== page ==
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Rentina Castle - Roman Via Egnatia towards Kavala

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Rentina Castle - Roman Via Egnatia towards Kavala

Together with our friends Philip, Micha, John and Anna, we were on the National Road 2 from Perea to Kavala, as Micha at the end of the Volvi Lake drew our attention to the ruins of a fortress, which he, together with Philip, had used earlier as a pitch for their camper.

Our interest was aroused, so we decided to stop here during the return trip. Said and done, when we drove back in the afternoon on the National Road 2.

The access to the castle complex is somewhat hardly recognizable due to the high woodland next to the national road, so we missed first too. A dirt road leads to a meadow, which can also be used for parking. The very cautious motorhome user is said that the way leads through a dry creek, which is little adventurous, but you can already leave the vehicle before. Crossing a narrow bridge, a partially paved path leads up to the gate of the castle, which, what was not surprising us, was closed. In general, it should be noted again at this point how little tourism conducive the Greek museums and excavation sites act in their opening times. So it is hardly comprehensible that major museums are not open on public holidays or just open from 8:00 am to 1:00 pm, which is generally considered Monday to be "not open" at all. Why this can not be regulated otherwise is hardly comprehensible to culturally interested visitors. Here at the Castle Rentina voices were clearly heard, so we decided to use the way crossing the gate.

Strategic base to control Via Egnatia between Thessalonica and Kavala

b_450_450_16777215_00_images_griechenland_thessaloniki_rentina-festung-3.jpgThe relatively well-preserved Rentina castle complex not only served as a defensive fortification of the respective rulers but also as a strategic base in the Mygdonian basin and thus also monitored Via Egnatia following the valley in the easternmost area of ​​Thessalonikon and the adjacent region Strymonikon, especially during the last 200 years of the Byzantine Empire. References to the last group of soldiers who served at Rentina are reflected in the notes of Megas Domestikos, who recorded as participant observers in his notes in July - August 1334: "between Thessalonica and the hilltop Fort Rentina on the shores of the lake Bolbi, the emperor Andronikos III had his army set up in a certain village known as the Cretan and inhabited by an army of Cretans who had risen for a reason against the emperor and then withdrew from the island .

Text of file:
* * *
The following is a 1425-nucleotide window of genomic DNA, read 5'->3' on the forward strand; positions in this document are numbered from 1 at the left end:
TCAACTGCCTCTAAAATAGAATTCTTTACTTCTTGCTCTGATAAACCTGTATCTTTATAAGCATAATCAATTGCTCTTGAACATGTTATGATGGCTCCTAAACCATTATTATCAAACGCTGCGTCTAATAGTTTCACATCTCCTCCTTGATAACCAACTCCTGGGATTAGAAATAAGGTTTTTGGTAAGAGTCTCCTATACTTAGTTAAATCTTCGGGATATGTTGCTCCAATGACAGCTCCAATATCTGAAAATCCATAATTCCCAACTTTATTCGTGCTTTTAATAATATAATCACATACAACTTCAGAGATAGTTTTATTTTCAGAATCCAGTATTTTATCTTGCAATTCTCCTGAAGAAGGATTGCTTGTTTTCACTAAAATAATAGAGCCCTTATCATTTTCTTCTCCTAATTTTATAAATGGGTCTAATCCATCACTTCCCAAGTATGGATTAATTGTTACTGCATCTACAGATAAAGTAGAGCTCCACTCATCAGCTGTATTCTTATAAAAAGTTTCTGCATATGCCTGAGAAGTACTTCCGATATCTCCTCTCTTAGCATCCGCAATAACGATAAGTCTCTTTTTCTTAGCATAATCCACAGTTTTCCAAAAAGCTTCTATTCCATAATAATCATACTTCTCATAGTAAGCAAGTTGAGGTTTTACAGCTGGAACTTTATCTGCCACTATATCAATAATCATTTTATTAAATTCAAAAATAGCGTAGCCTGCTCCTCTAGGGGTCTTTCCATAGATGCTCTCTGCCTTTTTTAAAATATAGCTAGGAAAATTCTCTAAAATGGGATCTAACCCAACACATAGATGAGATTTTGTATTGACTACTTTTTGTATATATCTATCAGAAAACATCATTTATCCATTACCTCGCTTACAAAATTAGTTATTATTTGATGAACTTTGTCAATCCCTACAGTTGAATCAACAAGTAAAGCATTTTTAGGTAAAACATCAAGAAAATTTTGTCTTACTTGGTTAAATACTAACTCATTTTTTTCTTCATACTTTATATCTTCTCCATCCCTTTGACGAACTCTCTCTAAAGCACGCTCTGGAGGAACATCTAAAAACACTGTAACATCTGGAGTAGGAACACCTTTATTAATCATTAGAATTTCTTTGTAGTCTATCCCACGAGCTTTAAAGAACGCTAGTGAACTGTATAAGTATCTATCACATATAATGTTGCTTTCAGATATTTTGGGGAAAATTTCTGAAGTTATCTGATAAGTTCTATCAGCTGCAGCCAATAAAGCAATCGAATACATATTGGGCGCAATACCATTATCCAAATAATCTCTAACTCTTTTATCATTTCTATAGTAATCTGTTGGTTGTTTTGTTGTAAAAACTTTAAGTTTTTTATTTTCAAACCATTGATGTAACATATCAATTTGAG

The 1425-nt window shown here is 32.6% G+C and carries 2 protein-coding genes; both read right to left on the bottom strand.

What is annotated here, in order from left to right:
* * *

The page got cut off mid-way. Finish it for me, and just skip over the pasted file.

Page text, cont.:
Fort Rentina - important location in the Byzantine Empire

b_450_450_16777215_00_images_griechenland_thessaloniki_rentina-festung-4.jpgThe ruins of this fortification are located on the top of a hill on the western side of the Rendina Strait, which also protected the Byzantine settlement that once stood here. Construction of the fortifications in the area began around 450 AD. During the reign of Justinian (527-565), the fortifications were strengthened further.

The settlement flourished again in the 14th century, when the walls were repaired and the temple in the eastern part of the settlement was built in a cross shape.

The settlement was probably abandoned in the 15th century, in the early years of the Ottoman occupation, as it had already lost its strategic importance and the Turks chose neighboring Volvi as the site for a settlement.

First excavations confirm the importance of the fortress Rentina

b_450_450_16777215_00_images_griechenland_thessaloniki_rentina-festung-2.jpgThe excavations that began in this area in 1976 revealed many important Byzantine finds, such as jewelry, inscriptions, temples, secret passages and staircases, frescoes, bathing and funerary complexes. Particularly noteworthy is the large cistern below the basilica, which was used for water storage. Still recognizable is the heavy plastering of the walls to limit the loss of water (Pictured - German-French friendship below the Greek flag).

After a short hello with the young Greeks picnicking up there and then exploring extensively, we continued our way across the ridge back to Perea. A little surprised by the traffic-regulating policeman, it soon became clear: a holiday and thus an ever-long traffic jam back to the city of Thessalonica.

Please also read:
Thessalonica at the times of Byzantine empire
Galerius Arch - late Roman Triumphal arch in Thessalonica


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